Dinitrogen reduction is another candidate pathway to generate ammonia (N2 + 6e + 8H+ → 2NH4+), and several electrocatalytic systems using Fe2O3/CNT [101], Fe/CNT [102], and Ru/C [103], among others, as catalysts have been reported to function in aqueous solution at room temperature and ambient pressure. Typically, low Faradaic efficiency (<1%) was exhibited and H2 was generated as the main byproduct. The reaction rate was enhanced by increasing the temperature or optimizing the potential. Higher Faradaic efficiencies (4.02–10.1%) were recently reported by engineering the catalysts [104,105]. For example, through amorphourization of an Au nanocatalyst, structural distortion was observed, which was proposed to increase the concentration of active sites in the catalyst with higher binding affinities towards N2. To our knowledge, no metal sulfide has been reported to perform electrocatalytic N2 reduction. As FeMoS cofactor of nitrogenase catalyzes N2 reduction under ambient temperature and pressure, several Mo-containing molecular [106,107] and heterogeneous (MoS2, MoO3, MoN) [108,109,110] catalysts have been synthesized for N2 reduction. For example, Yandulov et al. [106] reported that a Mo triamidoamine complex catalyzes N2 reduction using decamethyl chromocene and pyridinium salts as electron and proton sources, respectively, at ambient temperature and 1 bar N2 in an aprotic organic medium. Based on the chemical properties of the isolated intermediates, the reaction is proposed to proceed via a distal associative mechanism, wherein the catalytic intermediates are sequentially protonated and reduced. A single molybdenum center is proposed to function as the active site and cycle from Mo(III) to Mo(VI) states. Note that the displacement of ammonia by N2 is the rate-determining step on this molecular catalyst, which differs from heterogeneous Au [104] and MoS2 [109] catalysts, where the reductive protonation of bound N2* is considered to be the rate limiting step based on DFT calculations to weaken the N≡N triple bond.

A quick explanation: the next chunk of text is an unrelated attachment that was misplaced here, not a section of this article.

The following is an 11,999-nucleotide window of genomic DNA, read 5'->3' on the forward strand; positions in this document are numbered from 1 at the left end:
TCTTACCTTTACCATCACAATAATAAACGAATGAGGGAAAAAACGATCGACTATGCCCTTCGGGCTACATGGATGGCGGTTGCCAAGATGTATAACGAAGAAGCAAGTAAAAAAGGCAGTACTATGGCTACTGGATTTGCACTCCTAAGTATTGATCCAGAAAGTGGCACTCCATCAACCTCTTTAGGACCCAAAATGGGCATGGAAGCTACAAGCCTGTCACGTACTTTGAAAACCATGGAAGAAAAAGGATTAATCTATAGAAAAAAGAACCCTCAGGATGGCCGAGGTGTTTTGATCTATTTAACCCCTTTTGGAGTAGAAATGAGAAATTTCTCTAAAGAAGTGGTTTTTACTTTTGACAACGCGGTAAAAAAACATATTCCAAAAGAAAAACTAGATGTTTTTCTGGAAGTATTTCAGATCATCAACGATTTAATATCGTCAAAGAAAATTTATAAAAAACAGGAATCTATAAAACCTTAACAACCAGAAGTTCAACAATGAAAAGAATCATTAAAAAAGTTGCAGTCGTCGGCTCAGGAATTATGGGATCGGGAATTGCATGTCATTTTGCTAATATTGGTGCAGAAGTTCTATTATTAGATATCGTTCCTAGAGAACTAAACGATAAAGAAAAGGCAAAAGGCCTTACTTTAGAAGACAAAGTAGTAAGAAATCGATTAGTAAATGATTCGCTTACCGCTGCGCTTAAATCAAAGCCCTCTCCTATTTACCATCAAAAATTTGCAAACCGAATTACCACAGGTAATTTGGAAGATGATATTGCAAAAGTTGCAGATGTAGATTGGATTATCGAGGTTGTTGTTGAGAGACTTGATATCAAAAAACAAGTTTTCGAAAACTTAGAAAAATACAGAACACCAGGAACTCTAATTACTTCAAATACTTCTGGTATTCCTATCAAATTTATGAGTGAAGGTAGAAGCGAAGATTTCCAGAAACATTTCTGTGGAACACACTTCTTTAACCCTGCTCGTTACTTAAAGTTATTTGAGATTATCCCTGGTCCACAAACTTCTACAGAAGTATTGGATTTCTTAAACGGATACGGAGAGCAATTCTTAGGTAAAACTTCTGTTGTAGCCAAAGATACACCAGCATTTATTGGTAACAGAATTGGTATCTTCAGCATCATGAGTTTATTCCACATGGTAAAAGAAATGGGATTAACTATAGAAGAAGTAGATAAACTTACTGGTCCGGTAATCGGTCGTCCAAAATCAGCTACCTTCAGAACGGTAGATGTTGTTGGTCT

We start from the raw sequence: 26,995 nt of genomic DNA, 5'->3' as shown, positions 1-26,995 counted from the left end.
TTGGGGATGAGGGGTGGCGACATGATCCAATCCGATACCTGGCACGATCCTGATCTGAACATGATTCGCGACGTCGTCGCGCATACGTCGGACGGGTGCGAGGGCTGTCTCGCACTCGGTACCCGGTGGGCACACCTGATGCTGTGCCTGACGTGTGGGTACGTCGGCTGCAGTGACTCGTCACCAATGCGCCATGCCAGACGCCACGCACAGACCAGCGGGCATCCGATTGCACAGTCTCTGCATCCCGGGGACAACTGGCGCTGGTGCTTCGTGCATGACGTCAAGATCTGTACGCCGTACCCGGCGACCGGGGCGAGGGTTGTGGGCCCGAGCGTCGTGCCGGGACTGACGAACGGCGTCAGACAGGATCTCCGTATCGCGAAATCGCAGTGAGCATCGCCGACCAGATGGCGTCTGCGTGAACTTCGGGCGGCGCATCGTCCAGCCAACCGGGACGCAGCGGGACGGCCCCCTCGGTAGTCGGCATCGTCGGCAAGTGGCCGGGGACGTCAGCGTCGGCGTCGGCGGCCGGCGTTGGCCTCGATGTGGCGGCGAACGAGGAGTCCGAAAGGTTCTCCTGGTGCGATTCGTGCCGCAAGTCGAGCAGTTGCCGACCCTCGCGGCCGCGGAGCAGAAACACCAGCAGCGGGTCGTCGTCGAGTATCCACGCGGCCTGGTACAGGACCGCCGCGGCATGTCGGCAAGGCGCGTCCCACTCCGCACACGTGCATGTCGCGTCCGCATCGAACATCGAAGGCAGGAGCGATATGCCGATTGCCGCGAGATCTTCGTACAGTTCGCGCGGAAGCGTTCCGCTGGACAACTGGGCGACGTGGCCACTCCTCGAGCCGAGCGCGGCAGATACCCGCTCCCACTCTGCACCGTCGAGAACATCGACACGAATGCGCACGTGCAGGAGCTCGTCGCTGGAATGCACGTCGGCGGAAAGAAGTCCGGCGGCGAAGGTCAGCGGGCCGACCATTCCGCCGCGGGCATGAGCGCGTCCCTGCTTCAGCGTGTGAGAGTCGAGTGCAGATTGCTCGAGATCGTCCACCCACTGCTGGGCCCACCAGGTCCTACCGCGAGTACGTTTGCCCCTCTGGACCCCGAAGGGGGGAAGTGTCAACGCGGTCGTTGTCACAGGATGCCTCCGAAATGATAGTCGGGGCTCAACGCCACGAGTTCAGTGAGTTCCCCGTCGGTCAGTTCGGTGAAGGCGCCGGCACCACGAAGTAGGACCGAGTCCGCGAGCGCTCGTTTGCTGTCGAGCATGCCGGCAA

4.3. Hydrogen Evolution and Oxidation Reactions

The H2 evolution reaction (HER; 2H+ + 2e → H2 or 2H2O + 2e → H2 + 2OH) has been the most intensively studied electrochemical reaction catalyzed by metal sulfides. As mentioned above, H2 evolution tends to compete with the reduction of N2, CO2 and NO3 in regions of large overpotential. For this reason, understanding the HER mechanism is expected to aid in the rational design and selection of catalysts and conditions for the selective N2, CO2 and NO3 reduction through suppression of HER. HER has been examined on various sulfides, including Fe [111], Co [112], Mo [113,114,115,116,117,118], and W [119,120] single-metal sulfides, Ni/Fe [121] and Co/Fe [122] binary-metal sulfides, Co-based binary-metal sulfides (with Cu, Ni, Zn) [123], and pyrite-type minerals [124]. Mo sulfide possesses a laminated lattice structure that is highly amenable to electric and structural modifications, and its catalytic property has therefore been investigated in different crystal phases, including hexagonal MoS2 (2H-MoS2), chemically exfoliated metallic MoS2 (1T MoS2), amorphous MoSx, Mo-S clusters (Mo3S4), and Mo-Cu binary-metal sulfide (Cu2MoS4) [113,114,115,116,117,118]), and with various degrees of non-stoichiometric defects [115,117], doping [125,126], and hybridization [127,128,129]. From the results of spectroscopic analyses, including in situ and ex situ X-ray absorption [130], X-ray photoelectron spectroscopy (XPS) [131], EPR [132] and Raman spectroscopy [113,132], hexagonal MoS2 nanoparticles appear to have catalytic activities on edge sites, rather than on basal planes [114,115,132,133,134,135]. This possibility has been supported by several experimental studies that have used [Mo-S2]-bearing compounds, such as [Mo3S13]2− and [(PY5Me2)MoS2]2+, which mimic edge sites [118,135,136,137].
Experimental evidence also suggests that terminal di-sulfur (S-S)tr species are critical for the HER on amorphous MoSx [113,130,131]. (S-S)tr species provide thermodynamically favorable adsorption sites for hydrogen (∆rGo ~0) by forming unsaturated –S sites through the reductive cleavage of the S-S bond [131,134]. The formation of a molybdenum hydride moiety (Mo-H) also triggers the HER on amorphous MoSx [132] and on Mo3S4 [138]. Recently, operando Raman spectroscopy revealed a dynamic structural change of a Mo tri-nuclear cluster characterized by Mo-Mo bond weakening and the concurrent emergence of a terminal S-S ligand, indicating that both multinuclear Mo-Mo bonds and terminal S-S ligands play synergistic roles in facilitating the HER [139]. A similar mechanism involving exposed disulfur ligands as active sites was proposed to explain the efficient HER that proceeds on amorphous CoSx [112]. In both WS2 and MoS2, the 2H phase material converts into a metallic 1T phase when chemically exfoliated to monolayer thickness. The metallic 1T phase exhibits superior HER activity because of favorable electron transfer rate as well as the thermoneutral adsorption of H [119]. Based on these mechanistic studies, sulfides with S22− moieties, such as pyrite (FeS2), marcasite (FeS2), covellite (Cu+4Cu2+2(S2)2S2), vaesite (NiS2), and cattierite (CoS2), are promising catalysts for H2 evolution owing to the redox activity and suitable adsorption energy of the of S-S species towards Hads.